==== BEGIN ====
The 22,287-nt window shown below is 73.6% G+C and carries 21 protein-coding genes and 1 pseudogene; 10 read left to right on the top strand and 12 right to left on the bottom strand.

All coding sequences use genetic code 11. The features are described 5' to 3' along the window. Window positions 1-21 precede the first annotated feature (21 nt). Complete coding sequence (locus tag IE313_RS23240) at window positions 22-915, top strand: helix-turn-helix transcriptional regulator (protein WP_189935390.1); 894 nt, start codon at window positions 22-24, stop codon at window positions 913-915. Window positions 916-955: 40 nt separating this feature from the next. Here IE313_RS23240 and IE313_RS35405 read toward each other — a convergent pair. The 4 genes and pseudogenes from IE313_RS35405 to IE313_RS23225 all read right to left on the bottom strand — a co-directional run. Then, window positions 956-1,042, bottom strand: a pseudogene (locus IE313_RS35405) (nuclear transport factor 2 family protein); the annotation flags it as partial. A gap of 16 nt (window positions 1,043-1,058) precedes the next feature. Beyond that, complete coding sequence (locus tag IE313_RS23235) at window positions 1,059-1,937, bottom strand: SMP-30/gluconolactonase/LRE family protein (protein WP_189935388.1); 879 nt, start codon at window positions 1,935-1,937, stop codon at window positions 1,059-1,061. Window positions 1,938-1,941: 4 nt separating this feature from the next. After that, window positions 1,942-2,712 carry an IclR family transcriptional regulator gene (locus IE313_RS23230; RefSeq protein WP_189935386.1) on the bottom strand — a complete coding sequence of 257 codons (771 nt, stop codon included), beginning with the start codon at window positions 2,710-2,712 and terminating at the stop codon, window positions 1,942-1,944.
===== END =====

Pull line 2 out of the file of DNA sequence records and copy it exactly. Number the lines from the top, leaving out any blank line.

All coding sequences use genetic code 11. The features are described 5' to 3' along the window. Window positions 1-21 precede the first annotated feature (21 nt). Complete coding sequence (locus tag IE313_RS23240) at window positions 22-915, top strand: helix-turn-helix transcriptional regulator (protein WP_189935390.1); 894 nt, start codon at window positions 22-24, stop codon at window positions 913-915. Window positions 916-955: 40 nt separating this feature from the next. Here IE313_RS23240 and IE313_RS35405 read toward each other — a convergent pair. The 4 genes and pseudogenes from IE313_RS35405 to IE313_RS23225 all read right to left on the bottom strand — a co-directional run. Then, window positions 956-1,042, bottom strand: a pseudogene (locus IE313_RS35405) (nuclear transport factor 2 family protein); the annotation flags it as partial. A gap of 16 nt (window positions 1,043-1,058) precedes the next feature. Beyond that, complete coding sequence (locus tag IE313_RS23235) at window positions 1,059-1,937, bottom strand: SMP-30/gluconolactonase/LRE family protein (protein WP_189935388.1); 879 nt, start codon at window positions 1,935-1,937, stop codon at window positions 1,059-1,061. Window positions 1,938-1,941: 4 nt separating this feature from the next. After that, window positions 1,942-2,712 carry an IclR family transcriptional regulator gene (locus IE313_RS23230; RefSeq protein WP_189935386.1) on the bottom strand — a complete coding sequence of 257 codons (771 nt, stop codon included), beginning with the start codon at window positions 2,710-2,712 and terminating at the stop codon, window positions 1,942-1,944.